|dc.description.abstract||Hydrogenated nitrile butadiene rubber (HNBR) which is known for its excellent elastomeric properties and mechanical retention properties after long time exposure to heat, oil and air is produced by the catalytic hydrogenation of nitrile butadiene rubber (NBR). Hydrogenation of NBR is carried out preferably in solution via homogeneous catalysis. As yet, it is being commercially produced in a semi-batch process where gaseous hydrogen continuously flows into a batch of reactant polymer. Several catalysts have been exploited successfully for the hydrogenation of NBR in organic solvents, which include palladium, rhodium, ruthenium, iridium and osmium complexes. Owing to the drawbacks of batch production (such as time taken for charging and discharging the reactants/products, heating and cooling, reactor clean up), and the huge demand for HNBR, a continuous process is proposed where potential time saving is possible in addition to the high turn over of the product.
Numerical investigation of the HNBR production in a plug flow reactor and a continuous stirred tank reactor showed that a reactor with plug flow behavior would be economical and efficient. A static mixer (SM) reactor with open-curve blade internal geometry is designed based on the simulation and hydrodynamic results. The SM reactor was designed with 24 mixing elements, 3.81 cm ID and 90 cm length. The reactor has a jacket in which steam is used to heat the polymer solution. The hydrodynamics in the SM reactor (open-flat blade structure) with air-water system showed that plug flow could be achieved even under laminar flow conditions (Reh < 20). For a constant mean residence time, the Peclet number was varying such that it is 4.7 times the number of mixing elements (ne) used in the SM reactor. Empirical correlations were developed for gas hold up (εG) and overall mass transfer coefficient (KLa). The mass transfer experiments showed that high KLa, 4 to 6 times compared to that of the conventional reactors could be achieved in the SM reactor at particular operating conditions.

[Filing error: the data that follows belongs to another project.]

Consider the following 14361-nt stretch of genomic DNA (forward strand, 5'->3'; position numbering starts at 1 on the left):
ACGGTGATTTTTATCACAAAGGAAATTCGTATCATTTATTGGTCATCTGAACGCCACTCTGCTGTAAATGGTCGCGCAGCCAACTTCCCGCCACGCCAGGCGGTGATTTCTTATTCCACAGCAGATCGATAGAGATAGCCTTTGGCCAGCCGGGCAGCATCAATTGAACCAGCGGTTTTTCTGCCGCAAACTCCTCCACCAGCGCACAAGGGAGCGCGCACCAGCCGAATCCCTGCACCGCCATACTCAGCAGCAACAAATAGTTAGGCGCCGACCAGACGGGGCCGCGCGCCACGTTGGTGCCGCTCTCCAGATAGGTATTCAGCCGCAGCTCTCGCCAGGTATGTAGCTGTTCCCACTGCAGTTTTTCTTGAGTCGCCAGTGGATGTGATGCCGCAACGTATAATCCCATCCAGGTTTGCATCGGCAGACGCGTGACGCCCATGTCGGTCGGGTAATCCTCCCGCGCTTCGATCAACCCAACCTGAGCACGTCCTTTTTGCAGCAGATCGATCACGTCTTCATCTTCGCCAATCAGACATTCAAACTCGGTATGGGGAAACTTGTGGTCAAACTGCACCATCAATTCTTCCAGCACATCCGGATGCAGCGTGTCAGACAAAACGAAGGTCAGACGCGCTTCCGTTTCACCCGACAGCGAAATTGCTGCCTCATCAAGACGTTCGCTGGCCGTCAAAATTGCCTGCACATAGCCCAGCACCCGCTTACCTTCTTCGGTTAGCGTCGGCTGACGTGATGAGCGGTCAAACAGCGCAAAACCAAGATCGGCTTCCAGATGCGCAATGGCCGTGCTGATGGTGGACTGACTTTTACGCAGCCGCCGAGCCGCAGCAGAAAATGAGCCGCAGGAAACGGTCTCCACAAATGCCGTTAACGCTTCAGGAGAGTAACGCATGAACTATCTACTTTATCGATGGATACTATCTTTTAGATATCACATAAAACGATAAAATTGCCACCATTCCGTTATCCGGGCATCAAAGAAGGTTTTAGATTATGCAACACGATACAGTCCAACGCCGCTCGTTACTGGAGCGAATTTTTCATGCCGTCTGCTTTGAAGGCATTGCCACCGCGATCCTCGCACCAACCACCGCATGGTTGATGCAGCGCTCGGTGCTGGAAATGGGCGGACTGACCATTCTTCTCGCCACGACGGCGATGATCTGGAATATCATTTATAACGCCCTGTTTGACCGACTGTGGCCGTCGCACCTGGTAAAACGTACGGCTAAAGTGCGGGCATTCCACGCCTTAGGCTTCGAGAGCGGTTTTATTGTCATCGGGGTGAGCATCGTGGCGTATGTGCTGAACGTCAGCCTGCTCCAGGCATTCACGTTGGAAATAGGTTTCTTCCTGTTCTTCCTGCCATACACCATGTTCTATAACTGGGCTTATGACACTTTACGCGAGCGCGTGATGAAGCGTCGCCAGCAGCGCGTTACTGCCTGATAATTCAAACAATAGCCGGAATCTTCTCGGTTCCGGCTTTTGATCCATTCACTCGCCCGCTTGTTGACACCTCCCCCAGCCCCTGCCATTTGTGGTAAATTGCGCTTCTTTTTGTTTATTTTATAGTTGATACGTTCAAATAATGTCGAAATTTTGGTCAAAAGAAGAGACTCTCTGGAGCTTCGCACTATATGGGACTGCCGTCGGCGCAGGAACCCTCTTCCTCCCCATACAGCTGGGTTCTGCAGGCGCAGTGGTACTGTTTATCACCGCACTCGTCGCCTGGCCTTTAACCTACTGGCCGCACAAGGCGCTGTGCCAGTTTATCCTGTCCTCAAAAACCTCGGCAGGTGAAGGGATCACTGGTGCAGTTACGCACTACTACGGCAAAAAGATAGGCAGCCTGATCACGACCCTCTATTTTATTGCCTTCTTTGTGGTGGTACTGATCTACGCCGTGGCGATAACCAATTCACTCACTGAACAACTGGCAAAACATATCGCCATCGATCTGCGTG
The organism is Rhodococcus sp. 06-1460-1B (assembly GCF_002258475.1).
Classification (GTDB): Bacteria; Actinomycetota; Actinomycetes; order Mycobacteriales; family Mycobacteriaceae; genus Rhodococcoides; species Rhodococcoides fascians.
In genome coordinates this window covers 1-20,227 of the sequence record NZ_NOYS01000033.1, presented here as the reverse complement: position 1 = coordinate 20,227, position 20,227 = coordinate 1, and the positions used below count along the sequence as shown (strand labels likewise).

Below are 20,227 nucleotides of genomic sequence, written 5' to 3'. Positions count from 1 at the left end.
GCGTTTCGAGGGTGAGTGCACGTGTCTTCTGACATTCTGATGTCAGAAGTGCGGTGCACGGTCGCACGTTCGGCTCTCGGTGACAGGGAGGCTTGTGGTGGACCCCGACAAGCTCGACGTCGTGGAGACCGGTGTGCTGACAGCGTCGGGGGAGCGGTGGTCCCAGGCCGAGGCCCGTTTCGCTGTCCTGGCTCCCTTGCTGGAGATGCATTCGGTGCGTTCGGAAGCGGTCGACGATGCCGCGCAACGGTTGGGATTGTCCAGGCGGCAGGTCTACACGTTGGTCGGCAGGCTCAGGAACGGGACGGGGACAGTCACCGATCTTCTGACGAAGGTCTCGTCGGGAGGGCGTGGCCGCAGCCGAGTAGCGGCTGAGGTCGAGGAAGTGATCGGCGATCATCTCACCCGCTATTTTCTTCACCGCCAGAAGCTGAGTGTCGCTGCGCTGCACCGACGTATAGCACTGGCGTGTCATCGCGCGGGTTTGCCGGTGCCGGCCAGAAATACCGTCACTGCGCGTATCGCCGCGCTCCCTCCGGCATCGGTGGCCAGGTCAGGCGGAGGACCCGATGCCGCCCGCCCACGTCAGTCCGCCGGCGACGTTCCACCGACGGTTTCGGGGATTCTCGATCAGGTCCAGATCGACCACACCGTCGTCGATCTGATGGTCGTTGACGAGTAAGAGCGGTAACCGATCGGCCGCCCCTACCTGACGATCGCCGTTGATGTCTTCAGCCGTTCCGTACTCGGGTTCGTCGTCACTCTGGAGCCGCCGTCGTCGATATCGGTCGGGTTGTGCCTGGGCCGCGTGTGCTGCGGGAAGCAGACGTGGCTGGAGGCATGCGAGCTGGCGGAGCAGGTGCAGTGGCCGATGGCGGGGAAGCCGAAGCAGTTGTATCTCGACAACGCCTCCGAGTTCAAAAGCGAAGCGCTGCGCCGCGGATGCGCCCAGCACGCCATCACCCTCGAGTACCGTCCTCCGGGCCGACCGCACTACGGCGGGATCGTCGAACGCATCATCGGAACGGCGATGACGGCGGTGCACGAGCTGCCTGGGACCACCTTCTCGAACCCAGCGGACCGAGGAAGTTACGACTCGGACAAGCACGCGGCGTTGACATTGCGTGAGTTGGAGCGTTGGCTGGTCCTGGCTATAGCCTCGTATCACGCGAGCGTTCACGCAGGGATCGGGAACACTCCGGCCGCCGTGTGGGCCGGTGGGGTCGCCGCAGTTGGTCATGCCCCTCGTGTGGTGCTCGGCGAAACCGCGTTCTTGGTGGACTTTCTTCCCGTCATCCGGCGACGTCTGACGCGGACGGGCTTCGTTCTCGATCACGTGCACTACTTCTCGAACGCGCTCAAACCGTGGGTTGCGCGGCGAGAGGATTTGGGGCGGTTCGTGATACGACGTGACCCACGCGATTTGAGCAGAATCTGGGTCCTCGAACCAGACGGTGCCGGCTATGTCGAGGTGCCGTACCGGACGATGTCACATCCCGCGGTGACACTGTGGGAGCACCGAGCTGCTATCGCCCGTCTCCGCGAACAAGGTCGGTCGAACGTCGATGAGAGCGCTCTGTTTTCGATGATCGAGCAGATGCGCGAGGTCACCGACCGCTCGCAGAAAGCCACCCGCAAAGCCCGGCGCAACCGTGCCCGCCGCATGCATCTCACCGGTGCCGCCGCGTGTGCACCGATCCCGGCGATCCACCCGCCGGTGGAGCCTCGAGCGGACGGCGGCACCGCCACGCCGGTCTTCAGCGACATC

Very important information on the Peclet number, liquid hold were obtained from the hydrodynamic experiments conducted with the actual working fluids (hydrogen, polymer solutions) in the SM reactor. The superficial gas velocity had an adverse effect on both Peclet number and liquid hold up. The viscosity of the polymer solution also had a marginal negative effect on the Peclet number while a positive effect on the liquid hold up. The hydrogenation performance with the homogeneous catalyst OsHCl(CO)(O2)(PCy3)2 was performed in the continuous process with SM reactor. Complete hydrogenation of NBR was possible in a single pass. The effect of mean residence time, catalyst and polymer concentration on the final degree of hydrogenation was studied. The minimum catalyst required to achieve degree of hydrogenation over 97% was empirically found and an empirical correlation was developed for degree of hydrogenation as a function of operating conditions and parameters.
Hydrogenation in the SM reactor is modeled by using plug flow with axial dispersion model that is coupled with the concentrations of carbon-carbon double bond, hydrogen and osmium catalyst. The model involves coupled, non-linear partial differential equations with different dimensionless parameters. The proposed model was verified with the experimental results obtained from the hydrogenation and hydrodynamic experiments. The model could satisfactorily predict the degree of hydrogenation obtained from experimental results at various operating conditions. In general, the designed continuous process with SM reactor performed well and was an effective method of manufacturing HNBR on a continuous basis. The designed system is amicable to the industrial operating conditions and promises to be highly efficient and economic process for production of HNBR.||en